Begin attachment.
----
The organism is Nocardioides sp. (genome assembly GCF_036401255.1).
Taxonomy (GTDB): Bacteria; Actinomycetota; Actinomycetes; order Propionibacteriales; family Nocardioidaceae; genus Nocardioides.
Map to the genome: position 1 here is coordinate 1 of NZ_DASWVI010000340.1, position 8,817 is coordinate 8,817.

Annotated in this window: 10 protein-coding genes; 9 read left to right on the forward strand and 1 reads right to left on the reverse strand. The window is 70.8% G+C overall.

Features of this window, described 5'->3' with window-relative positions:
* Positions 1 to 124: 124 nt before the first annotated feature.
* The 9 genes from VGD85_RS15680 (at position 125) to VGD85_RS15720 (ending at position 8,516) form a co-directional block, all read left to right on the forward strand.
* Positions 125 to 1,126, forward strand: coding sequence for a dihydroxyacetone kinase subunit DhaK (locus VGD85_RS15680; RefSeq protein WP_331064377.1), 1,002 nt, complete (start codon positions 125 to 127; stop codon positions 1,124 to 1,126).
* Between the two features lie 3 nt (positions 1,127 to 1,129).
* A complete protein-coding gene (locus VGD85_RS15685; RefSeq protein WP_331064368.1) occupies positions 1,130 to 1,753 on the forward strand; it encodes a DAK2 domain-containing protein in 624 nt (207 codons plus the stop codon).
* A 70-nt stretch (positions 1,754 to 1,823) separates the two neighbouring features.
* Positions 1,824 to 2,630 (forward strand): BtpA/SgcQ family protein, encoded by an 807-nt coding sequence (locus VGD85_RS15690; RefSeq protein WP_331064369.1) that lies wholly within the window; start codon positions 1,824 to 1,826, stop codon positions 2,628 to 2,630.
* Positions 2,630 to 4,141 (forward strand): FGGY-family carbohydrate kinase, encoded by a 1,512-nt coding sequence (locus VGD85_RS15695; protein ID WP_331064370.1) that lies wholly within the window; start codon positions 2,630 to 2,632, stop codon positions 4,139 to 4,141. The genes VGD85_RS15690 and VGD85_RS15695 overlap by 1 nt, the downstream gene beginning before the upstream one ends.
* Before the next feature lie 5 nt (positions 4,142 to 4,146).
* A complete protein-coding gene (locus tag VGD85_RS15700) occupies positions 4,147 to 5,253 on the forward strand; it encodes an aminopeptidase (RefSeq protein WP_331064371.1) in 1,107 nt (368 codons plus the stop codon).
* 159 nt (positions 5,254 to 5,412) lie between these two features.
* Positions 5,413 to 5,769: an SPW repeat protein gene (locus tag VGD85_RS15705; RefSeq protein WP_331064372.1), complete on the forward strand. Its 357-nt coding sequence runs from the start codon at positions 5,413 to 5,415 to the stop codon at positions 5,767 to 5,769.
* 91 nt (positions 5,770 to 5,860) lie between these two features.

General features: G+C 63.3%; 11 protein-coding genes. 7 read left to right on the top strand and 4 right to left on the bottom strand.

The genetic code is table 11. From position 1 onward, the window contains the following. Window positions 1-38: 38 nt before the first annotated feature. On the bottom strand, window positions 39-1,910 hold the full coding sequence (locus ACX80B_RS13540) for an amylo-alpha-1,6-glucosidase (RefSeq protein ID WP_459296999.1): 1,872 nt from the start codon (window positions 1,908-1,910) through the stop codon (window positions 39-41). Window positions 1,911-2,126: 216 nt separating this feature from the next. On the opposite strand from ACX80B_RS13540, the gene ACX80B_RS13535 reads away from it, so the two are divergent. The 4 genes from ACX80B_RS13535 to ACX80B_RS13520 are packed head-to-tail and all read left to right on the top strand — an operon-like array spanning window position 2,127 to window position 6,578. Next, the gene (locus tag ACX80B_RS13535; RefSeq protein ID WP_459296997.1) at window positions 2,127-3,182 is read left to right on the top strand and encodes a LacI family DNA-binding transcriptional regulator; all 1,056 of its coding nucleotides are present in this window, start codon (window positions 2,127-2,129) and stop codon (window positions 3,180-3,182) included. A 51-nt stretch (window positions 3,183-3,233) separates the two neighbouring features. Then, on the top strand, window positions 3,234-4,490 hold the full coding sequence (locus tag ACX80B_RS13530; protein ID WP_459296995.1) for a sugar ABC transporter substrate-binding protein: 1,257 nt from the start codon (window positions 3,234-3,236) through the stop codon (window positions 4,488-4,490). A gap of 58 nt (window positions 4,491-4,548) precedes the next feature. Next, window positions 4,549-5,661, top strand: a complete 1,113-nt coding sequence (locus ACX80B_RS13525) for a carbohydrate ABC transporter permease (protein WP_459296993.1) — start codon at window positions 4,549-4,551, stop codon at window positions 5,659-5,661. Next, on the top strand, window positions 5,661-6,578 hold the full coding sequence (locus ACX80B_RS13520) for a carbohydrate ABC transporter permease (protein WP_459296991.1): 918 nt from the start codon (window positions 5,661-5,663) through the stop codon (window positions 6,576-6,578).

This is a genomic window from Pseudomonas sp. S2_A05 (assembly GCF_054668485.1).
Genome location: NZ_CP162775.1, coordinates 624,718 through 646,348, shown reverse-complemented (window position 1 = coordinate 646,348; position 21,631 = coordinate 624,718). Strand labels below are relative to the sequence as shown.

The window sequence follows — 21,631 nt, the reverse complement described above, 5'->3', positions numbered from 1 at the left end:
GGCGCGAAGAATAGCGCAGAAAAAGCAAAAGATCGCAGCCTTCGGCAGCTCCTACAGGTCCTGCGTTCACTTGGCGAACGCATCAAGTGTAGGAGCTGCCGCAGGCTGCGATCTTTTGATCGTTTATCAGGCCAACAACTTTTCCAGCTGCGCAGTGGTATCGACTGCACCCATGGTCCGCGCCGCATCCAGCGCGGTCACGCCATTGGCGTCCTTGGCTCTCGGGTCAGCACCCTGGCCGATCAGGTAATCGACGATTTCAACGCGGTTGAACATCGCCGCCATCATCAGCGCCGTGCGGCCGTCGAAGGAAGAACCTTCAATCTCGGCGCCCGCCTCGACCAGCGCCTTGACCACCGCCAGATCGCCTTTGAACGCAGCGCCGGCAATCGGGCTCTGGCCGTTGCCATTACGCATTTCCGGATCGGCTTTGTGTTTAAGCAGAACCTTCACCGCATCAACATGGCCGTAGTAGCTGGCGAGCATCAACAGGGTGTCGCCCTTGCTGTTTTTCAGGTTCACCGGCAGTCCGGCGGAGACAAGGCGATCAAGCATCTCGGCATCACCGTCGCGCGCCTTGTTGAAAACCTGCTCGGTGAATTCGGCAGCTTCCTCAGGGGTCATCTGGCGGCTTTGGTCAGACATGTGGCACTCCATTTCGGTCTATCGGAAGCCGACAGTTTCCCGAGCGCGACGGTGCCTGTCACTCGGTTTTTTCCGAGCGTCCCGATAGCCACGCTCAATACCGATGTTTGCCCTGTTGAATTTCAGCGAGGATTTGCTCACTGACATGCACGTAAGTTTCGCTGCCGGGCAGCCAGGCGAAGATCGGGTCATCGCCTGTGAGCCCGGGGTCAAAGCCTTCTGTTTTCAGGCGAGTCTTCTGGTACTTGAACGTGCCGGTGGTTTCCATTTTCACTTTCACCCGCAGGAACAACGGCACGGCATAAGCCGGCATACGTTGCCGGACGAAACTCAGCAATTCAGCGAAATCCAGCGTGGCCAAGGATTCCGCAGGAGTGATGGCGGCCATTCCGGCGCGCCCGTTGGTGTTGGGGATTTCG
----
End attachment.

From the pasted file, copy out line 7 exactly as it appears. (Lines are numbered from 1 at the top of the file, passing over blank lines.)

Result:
* The 9 genes from VGD85_RS15680 (at position 125) to VGD85_RS15720 (ending at position 8,516) form a co-directional block, all read left to right on the forward strand.